In June 2011, the Houston Business Journal cited a national study indicating that Houston created more retail jobs than any other city in the country since 2008. Positive retail trends are holding into 2012. The Greater Houston Partnership cites the Texas Retail Survey, March 2012, in which Harris County is referenced as the Largest Retail Market in Texas. The Survey’s analysis and rankings are based on actual sales results from each of the 290,000+ retailers in the state.
According to numbers released by the U.S. Bureau of Labor Statistics, Houston added 12,800 retail jobs over the past year — a 4.9 percent growth rate. Of those jobs, 10,000 came from the food and beverage stores sector.
Jobs and Commerce
According to the Katy Area Chamber of Commerce (KACC), a solid base of high-paying jobs in the “Energy Corridor,” home to the research and development arms of many of the world’s largest energy companies, has pushed per capita income 50 percent above national and state levels, and at least 24 percent above the constituent counties. The KACC serves Waller, Harris and Fort Bend County businesses.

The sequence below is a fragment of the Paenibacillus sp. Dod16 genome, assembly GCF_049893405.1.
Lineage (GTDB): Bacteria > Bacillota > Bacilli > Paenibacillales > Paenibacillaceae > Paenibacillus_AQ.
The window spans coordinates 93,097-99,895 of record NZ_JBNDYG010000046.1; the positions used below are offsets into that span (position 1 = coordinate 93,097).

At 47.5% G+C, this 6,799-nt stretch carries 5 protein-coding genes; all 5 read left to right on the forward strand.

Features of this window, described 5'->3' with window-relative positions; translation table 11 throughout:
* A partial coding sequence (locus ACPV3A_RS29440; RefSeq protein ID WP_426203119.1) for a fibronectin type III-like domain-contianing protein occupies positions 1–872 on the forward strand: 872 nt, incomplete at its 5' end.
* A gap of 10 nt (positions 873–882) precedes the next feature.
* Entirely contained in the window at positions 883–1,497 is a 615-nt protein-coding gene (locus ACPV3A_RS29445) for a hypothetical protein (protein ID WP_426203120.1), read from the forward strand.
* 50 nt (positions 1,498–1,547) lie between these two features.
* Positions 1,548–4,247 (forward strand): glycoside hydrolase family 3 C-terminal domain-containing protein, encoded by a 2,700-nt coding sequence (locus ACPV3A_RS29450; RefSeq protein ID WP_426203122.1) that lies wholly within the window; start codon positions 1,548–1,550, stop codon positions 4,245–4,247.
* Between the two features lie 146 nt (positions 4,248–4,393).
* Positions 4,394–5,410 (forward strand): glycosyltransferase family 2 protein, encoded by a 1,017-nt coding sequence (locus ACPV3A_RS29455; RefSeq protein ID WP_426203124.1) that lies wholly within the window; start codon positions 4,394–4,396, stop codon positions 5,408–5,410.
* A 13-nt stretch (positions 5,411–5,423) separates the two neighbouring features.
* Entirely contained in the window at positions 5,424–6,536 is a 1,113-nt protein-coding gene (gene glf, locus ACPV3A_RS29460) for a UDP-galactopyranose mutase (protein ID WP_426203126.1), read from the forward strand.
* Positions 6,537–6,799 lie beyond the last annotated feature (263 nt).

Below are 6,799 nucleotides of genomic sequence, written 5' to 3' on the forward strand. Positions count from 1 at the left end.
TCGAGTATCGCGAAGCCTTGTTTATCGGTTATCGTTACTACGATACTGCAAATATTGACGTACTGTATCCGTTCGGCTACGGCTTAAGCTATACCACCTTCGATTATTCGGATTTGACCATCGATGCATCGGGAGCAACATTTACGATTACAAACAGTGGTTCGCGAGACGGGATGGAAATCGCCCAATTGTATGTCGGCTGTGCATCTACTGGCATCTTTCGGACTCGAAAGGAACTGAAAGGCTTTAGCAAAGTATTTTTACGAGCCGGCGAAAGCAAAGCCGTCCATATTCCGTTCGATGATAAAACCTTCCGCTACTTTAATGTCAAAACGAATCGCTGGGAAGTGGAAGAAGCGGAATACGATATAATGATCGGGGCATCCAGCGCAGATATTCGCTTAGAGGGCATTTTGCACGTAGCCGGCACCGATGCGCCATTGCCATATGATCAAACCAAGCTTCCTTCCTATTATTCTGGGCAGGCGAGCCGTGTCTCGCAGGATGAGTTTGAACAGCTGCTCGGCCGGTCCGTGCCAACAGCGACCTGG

Katy Area Employment Statistics (U.S. Census Bureau) are as follows:
• Fort Bend County: 5.3 percent
• Harris County: 6.6 percent
• Waller County: 6.3 percent
• Texas: 6.6 percent
Statistics gathered by the Greater Fort Bend Economic Development Council also indicate a favorable climate that has weathered a down economy. “Over the last decade, Greater Houston has gained 230,000 net new jobs based on Bureau of Labor Statistics data and is tops among all metro markets in job creation in the country,” says Wiley. “While Fort Bend only comprises approximately 10 percent of the population of Greater Houston, it has captured nearly 20 percent of the job growth over the the past decade, adding nearly 45,000 net new jobs out of Houston’s combined growth.”